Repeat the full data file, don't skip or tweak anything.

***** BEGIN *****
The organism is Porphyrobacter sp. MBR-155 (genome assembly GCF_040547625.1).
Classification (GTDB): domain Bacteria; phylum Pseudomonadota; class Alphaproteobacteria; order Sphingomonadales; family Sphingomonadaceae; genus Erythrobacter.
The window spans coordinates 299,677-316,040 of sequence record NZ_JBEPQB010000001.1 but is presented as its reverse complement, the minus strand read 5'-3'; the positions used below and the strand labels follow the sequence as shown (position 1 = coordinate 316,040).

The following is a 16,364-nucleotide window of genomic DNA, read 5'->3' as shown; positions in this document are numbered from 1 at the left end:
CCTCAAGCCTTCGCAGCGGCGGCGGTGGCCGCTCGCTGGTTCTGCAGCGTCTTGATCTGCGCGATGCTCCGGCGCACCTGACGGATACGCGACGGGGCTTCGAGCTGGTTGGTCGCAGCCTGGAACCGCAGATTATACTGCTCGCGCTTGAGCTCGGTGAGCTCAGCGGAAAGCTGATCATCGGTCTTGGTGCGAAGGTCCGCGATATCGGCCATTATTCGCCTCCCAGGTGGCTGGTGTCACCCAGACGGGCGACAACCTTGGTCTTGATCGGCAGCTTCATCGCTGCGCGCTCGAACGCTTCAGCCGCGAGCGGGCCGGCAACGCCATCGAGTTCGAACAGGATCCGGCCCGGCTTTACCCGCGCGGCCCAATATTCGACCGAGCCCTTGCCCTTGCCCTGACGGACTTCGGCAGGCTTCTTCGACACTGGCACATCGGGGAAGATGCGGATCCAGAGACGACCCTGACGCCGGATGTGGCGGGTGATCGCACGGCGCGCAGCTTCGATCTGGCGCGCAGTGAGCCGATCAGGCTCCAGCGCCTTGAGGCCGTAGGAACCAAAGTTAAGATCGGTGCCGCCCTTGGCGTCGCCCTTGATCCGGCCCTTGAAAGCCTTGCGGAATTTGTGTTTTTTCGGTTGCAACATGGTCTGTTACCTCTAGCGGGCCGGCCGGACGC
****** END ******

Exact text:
The organism is Porphyrobacter sp. MBR-155 (genome assembly GCF_040547625.1).
Classification (GTDB): domain Bacteria; phylum Pseudomonadota; class Alphaproteobacteria; order Sphingomonadales; family Sphingomonadaceae; genus Erythrobacter.
The window spans coordinates 299,677-316,040 of sequence record NZ_JBEPQB010000001.1 but is presented as its reverse complement, the minus strand read 5'-3'; the positions used below and the strand labels follow the sequence as shown (position 1 = coordinate 316,040).

The following is a 16,364-nucleotide window of genomic DNA, read 5'->3' as shown; positions in this document are numbered from 1 at the left end:
CCTCAAGCCTTCGCAGCGGCGGCGGTGGCCGCTCGCTGGTTCTGCAGCGTCTTGATCTGCGCGATGCTCCGGCGCACCTGACGGATACGCGACGGGGCTTCGAGCTGGTTGGTCGCAGCCTGGAACCGCAGATTATACTGCTCGCGCTTGAGCTCGGTGAGCTCAGCGGAAAGCTGATCATCGGTCTTGGTGCGAAGGTCCGCGATATCGGCCATTATTCGCCTCCCAGGTGGCTGGTGTCACCCAGACGGGCGACAACCTTGGTCTTGATCGGCAGCTTCATCGCTGCGCGCTCGAACGCTTCAGCCGCGAGCGGGCCGGCAACGCCATCGAGTTCGAACAGGATCCGGCCCGGCTTTACCCGCGCGGCCCAATATTCGACCGAGCCCTTGCCCTTGCCCTGACGGACTTCGGCAGGCTTCTTCGACACTGGCACATCGGGGAAGATGCGGATCCAGAGACGACCCTGACGCCGGATGTGGCGGGTGATCGCACGGCGCGCAGCTTCGATCTGGCGCGCAGTGAGCCGATCAGGCTCCAGCGCCTTGAGGCCGTAGGAACCAAAGTTAAGATCGGTGCCGCCCTTGGCGTCGCCCTTGATCCGGCCCTTGAAAGCCTTGCGGAATTTGTGTTTTTTCGGTTGCAACATGGTCTGTTACCTCTAGCGGGCCGGCCGGACGC